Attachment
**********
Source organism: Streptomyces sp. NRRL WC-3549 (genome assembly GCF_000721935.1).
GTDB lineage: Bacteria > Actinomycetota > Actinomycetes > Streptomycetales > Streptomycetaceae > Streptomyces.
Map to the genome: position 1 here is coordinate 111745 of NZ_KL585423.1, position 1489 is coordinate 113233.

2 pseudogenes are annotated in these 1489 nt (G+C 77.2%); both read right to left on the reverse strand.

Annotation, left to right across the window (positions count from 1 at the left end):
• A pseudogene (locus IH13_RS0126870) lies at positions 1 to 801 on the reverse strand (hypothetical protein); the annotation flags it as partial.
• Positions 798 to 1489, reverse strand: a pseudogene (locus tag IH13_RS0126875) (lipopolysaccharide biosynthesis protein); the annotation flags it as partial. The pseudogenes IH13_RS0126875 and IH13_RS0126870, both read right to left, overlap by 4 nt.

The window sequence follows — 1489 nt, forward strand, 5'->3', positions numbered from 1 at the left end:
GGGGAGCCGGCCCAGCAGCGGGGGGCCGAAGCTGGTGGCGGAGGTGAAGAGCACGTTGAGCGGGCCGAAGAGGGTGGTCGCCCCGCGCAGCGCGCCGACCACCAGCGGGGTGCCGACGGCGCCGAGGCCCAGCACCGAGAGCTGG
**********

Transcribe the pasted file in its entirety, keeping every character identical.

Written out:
Source organism: Streptomyces sp. NRRL WC-3549 (genome assembly GCF_000721935.1).
GTDB lineage: Bacteria > Actinomycetota > Actinomycetes > Streptomycetales > Streptomycetaceae > Streptomyces.
Map to the genome: position 1 here is coordinate 111745 of NZ_KL585423.1, position 1489 is coordinate 113233.

2 pseudogenes are annotated in these 1489 nt (G+C 77.2%); both read right to left on the reverse strand.

Annotation, left to right across the window (positions count from 1 at the left end):
• A pseudogene (locus IH13_RS0126870) lies at positions 1 to 801 on the reverse strand (hypothetical protein); the annotation flags it as partial.
• Positions 798 to 1489, reverse strand: a pseudogene (locus tag IH13_RS0126875) (lipopolysaccharide biosynthesis protein); the annotation flags it as partial. The pseudogenes IH13_RS0126875 and IH13_RS0126870, both read right to left, overlap by 4 nt.

The window sequence follows — 1489 nt, forward strand, 5'->3', positions numbered from 1 at the left end:
GGGGAGCCGGCCCAGCAGCGGGGGGCCGAAGCTGGTGGCGGAGGTGAAGAGCACGTTGAGCGGGCCGAAGAGGGTGGTCGCCCCGCGCAGCGCGCCGACCACCAGCGGGGTGCCGACGGCGCCGAGGCCCAGCACCGAGAGCTGG